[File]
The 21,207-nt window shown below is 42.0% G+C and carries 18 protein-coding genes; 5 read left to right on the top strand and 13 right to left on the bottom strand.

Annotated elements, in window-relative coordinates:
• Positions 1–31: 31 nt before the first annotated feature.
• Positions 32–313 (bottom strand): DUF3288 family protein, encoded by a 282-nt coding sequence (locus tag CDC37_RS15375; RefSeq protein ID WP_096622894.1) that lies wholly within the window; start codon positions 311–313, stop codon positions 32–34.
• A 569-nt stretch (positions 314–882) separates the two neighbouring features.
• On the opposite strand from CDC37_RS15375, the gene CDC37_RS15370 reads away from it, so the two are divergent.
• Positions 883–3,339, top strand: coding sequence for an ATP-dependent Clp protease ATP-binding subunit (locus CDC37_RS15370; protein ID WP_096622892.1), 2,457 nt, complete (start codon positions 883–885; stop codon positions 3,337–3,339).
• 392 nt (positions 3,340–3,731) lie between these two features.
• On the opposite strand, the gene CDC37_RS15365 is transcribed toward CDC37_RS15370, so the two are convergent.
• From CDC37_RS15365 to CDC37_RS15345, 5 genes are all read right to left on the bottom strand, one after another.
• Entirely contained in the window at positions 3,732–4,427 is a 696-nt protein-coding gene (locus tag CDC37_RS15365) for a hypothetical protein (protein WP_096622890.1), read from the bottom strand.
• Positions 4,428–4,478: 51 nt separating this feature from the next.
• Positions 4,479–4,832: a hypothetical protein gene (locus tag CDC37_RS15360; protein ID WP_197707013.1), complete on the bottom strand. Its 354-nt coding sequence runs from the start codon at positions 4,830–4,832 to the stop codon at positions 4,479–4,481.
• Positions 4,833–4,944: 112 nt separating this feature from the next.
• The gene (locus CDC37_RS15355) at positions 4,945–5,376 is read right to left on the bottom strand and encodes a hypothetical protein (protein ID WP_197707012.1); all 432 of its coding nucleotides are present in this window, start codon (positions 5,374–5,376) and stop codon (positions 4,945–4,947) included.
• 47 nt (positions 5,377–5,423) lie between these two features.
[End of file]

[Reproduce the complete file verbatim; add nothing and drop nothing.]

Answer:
The 21,207-nt window shown below is 42.0% G+C and carries 18 protein-coding genes; 5 read left to right on the top strand and 13 right to left on the bottom strand.

Annotated elements, in window-relative coordinates:
• Positions 1–31: 31 nt before the first annotated feature.
• Positions 32–313 (bottom strand): DUF3288 family protein, encoded by a 282-nt coding sequence (locus tag CDC37_RS15375; RefSeq protein ID WP_096622894.1) that lies wholly within the window; start codon positions 311–313, stop codon positions 32–34.
• A 569-nt stretch (positions 314–882) separates the two neighbouring features.
• On the opposite strand from CDC37_RS15375, the gene CDC37_RS15370 reads away from it, so the two are divergent.
• Positions 883–3,339, top strand: coding sequence for an ATP-dependent Clp protease ATP-binding subunit (locus CDC37_RS15370; protein ID WP_096622892.1), 2,457 nt, complete (start codon positions 883–885; stop codon positions 3,337–3,339).
• 392 nt (positions 3,340–3,731) lie between these two features.
• On the opposite strand, the gene CDC37_RS15365 is transcribed toward CDC37_RS15370, so the two are convergent.
• From CDC37_RS15365 to CDC37_RS15345, 5 genes are all read right to left on the bottom strand, one after another.
• Entirely contained in the window at positions 3,732–4,427 is a 696-nt protein-coding gene (locus tag CDC37_RS15365) for a hypothetical protein (protein WP_096622890.1), read from the bottom strand.
• Positions 4,428–4,478: 51 nt separating this feature from the next.
• Positions 4,479–4,832: a hypothetical protein gene (locus tag CDC37_RS15360; protein ID WP_197707013.1), complete on the bottom strand. Its 354-nt coding sequence runs from the start codon at positions 4,830–4,832 to the stop codon at positions 4,479–4,481.
• Positions 4,833–4,944: 112 nt separating this feature from the next.
• The gene (locus CDC37_RS15355) at positions 4,945–5,376 is read right to left on the bottom strand and encodes a hypothetical protein (protein ID WP_197707012.1); all 432 of its coding nucleotides are present in this window, start codon (positions 5,374–5,376) and stop codon (positions 4,945–4,947) included.
• 47 nt (positions 5,377–5,423) lie between these two features.